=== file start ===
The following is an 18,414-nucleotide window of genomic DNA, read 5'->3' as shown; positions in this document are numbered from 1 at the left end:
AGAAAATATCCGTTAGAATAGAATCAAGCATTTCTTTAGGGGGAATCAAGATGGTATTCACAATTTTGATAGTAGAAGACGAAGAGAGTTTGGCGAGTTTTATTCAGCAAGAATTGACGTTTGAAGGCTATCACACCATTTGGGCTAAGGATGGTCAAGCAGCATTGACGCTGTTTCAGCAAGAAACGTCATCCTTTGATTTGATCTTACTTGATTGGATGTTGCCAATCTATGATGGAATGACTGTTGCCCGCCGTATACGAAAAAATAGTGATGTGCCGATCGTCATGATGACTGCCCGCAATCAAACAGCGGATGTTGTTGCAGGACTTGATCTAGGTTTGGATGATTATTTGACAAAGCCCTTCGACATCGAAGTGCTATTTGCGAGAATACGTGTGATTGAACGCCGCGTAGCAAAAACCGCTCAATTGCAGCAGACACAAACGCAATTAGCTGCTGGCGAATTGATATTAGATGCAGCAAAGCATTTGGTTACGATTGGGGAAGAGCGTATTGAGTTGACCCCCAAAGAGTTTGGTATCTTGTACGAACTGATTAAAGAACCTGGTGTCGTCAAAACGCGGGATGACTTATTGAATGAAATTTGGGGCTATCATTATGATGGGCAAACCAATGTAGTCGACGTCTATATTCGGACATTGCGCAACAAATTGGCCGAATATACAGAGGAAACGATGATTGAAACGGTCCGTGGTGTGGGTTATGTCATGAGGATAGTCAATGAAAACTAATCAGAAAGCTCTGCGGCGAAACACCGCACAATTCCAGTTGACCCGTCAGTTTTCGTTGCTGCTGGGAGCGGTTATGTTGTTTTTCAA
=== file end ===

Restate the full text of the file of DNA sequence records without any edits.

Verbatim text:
The following is an 18,414-nucleotide window of genomic DNA, read 5'->3' as shown; positions in this document are numbered from 1 at the left end:
AGAAAATATCCGTTAGAATAGAATCAAGCATTTCTTTAGGGGGAATCAAGATGGTATTCACAATTTTGATAGTAGAAGACGAAGAGAGTTTGGCGAGTTTTATTCAGCAAGAATTGACGTTTGAAGGCTATCACACCATTTGGGCTAAGGATGGTCAAGCAGCATTGACGCTGTTTCAGCAAGAAACGTCATCCTTTGATTTGATCTTACTTGATTGGATGTTGCCAATCTATGATGGAATGACTGTTGCCCGCCGTATACGAAAAAATAGTGATGTGCCGATCGTCATGATGACTGCCCGCAATCAAACAGCGGATGTTGTTGCAGGACTTGATCTAGGTTTGGATGATTATTTGACAAAGCCCTTCGACATCGAAGTGCTATTTGCGAGAATACGTGTGATTGAACGCCGCGTAGCAAAAACCGCTCAATTGCAGCAGACACAAACGCAATTAGCTGCTGGCGAATTGATATTAGATGCAGCAAAGCATTTGGTTACGATTGGGGAAGAGCGTATTGAGTTGACCCCCAAAGAGTTTGGTATCTTGTACGAACTGATTAAAGAACCTGGTGTCGTCAAAACGCGGGATGACTTATTGAATGAAATTTGGGGCTATCATTATGATGGGCAAACCAATGTAGTCGACGTCTATATTCGGACATTGCGCAACAAATTGGCCGAATATACAGAGGAAACGATGATTGAAACGGTCCGTGGTGTGGGTTATGTCATGAGGATAGTCAATGAAAACTAATCAGAAAGCTCTGCGGCGAAACACCGCACAATTCCAGTTGACCCGTCAGTTTTCGTTGCTGCTGGGAGCGGTTATGTTGTTTTTCAA